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Morphological causes for the retention of precipitation in the crowns of alpine plantsAuthor(s): Russell K. Monson; Michael C. Grant; Charles H. Jaeger; Anna W. Schoettle
Source: Environmental and Experimental Botany. 31(4): 319-327.
Publication Series: Scientific Journal (JRNL)
Station: Rocky Mountain Research Station
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DescriptionStudies were conducted on 27 species of alpine plants to test the hypothesis that structural characteristics of leaves have a predictable influence on the amount of moisture retained by a plant crown following a simulated rain event. The retention of precipitation in crowns has been previously demonstrated as one factor potentially contributing to the direct effects of acid rain on alpine plants. The results of this study demonstrate that a significant share of the amount of water retained could be explained by general structural features of leaves and flowers common to all the diverse taxa studied. Water retained per unit leaf area was best explained by pubescence rank, number of leaves, petiole base width, flower mass, flower wettability and petiole base angle. Water retained per unit mass was best explained by pubescence ranking, number of leaves, petiole base width, leaf area, flower wettability, flower mass and number of flowers.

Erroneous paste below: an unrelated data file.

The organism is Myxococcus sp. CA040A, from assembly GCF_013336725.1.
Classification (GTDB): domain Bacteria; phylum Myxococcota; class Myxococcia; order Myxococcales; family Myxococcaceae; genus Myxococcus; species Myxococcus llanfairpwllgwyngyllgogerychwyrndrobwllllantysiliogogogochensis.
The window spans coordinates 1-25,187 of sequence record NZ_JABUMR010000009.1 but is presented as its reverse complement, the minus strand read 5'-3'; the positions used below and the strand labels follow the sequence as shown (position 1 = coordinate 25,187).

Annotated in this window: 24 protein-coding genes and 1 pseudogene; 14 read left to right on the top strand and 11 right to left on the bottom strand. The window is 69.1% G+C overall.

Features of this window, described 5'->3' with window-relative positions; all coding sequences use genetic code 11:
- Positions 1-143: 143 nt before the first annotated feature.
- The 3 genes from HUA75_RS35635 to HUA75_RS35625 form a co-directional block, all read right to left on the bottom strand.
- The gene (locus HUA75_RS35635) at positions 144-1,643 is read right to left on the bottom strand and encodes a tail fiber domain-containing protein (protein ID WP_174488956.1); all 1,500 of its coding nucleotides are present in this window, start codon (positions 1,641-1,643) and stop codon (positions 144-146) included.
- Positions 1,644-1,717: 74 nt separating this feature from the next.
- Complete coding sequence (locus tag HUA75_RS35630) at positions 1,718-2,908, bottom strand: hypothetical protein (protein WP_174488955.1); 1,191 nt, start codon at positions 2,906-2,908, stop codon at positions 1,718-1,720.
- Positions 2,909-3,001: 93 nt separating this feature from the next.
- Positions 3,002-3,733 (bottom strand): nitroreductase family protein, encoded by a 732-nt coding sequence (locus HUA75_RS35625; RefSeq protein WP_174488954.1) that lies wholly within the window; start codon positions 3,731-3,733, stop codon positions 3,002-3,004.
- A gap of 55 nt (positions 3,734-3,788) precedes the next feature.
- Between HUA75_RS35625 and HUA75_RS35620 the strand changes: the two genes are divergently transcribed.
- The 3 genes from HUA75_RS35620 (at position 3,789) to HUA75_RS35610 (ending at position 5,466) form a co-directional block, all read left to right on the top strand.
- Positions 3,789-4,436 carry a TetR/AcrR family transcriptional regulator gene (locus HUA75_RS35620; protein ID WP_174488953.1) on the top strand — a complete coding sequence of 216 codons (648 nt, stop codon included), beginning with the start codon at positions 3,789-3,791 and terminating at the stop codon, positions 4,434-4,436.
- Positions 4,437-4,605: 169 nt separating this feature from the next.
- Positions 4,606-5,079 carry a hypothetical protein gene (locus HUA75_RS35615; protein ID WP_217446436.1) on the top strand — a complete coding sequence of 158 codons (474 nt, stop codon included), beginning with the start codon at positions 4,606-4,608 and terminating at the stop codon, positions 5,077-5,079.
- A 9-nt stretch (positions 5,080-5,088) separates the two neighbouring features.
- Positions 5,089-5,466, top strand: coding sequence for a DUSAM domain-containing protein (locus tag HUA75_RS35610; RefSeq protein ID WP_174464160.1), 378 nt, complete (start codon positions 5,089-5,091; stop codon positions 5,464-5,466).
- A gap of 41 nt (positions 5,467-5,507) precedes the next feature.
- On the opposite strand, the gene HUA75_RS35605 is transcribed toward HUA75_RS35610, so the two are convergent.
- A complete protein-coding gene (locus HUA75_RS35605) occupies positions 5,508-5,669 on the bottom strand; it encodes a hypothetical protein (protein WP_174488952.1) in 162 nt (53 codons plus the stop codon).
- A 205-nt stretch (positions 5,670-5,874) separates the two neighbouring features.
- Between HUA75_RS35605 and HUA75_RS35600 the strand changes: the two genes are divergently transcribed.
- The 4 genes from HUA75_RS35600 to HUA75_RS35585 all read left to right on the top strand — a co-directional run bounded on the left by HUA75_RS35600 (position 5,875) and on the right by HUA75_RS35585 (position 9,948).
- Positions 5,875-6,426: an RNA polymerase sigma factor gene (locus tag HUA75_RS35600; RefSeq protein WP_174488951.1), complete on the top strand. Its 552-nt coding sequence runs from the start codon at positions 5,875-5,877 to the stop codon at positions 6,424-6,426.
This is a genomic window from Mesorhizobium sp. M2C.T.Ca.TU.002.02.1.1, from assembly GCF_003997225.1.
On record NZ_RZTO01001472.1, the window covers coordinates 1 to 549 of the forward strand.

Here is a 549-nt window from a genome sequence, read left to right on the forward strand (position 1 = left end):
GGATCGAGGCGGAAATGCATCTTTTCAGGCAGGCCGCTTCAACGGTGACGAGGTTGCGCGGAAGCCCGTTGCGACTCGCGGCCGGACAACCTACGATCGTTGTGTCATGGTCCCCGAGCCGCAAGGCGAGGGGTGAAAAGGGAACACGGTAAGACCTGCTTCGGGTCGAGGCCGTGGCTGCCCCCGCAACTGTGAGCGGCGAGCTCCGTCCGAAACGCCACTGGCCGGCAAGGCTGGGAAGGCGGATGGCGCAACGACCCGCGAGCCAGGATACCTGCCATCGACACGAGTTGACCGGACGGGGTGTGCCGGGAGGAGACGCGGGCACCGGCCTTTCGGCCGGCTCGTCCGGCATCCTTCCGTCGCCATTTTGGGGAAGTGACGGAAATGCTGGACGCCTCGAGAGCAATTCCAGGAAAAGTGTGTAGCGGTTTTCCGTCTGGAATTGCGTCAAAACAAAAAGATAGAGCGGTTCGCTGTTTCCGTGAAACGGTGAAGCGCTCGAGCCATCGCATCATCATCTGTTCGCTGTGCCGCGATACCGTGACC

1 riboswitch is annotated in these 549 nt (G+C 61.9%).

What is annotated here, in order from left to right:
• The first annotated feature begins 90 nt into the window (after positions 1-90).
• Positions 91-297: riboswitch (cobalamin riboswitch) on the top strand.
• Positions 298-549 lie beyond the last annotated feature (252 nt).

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CitationMonson, Russell K.; Grant, Michael C.; Jaeger, Charles H.; Schoettle, Anna W. 1992. Morphological causes for the retention of precipitation in the crowns of alpine plants. Environmental and Experimental Botany. 31(4): 319-327.
Keywordsprecipitation, plant crown, alpine plants
- Murray's law, the "Yarrum'" optimum, and the hydraulic architecture of compound leaves
- BAAD: a biomass and allometry database for woody plants
- Forestiera acuminata (Michx.)
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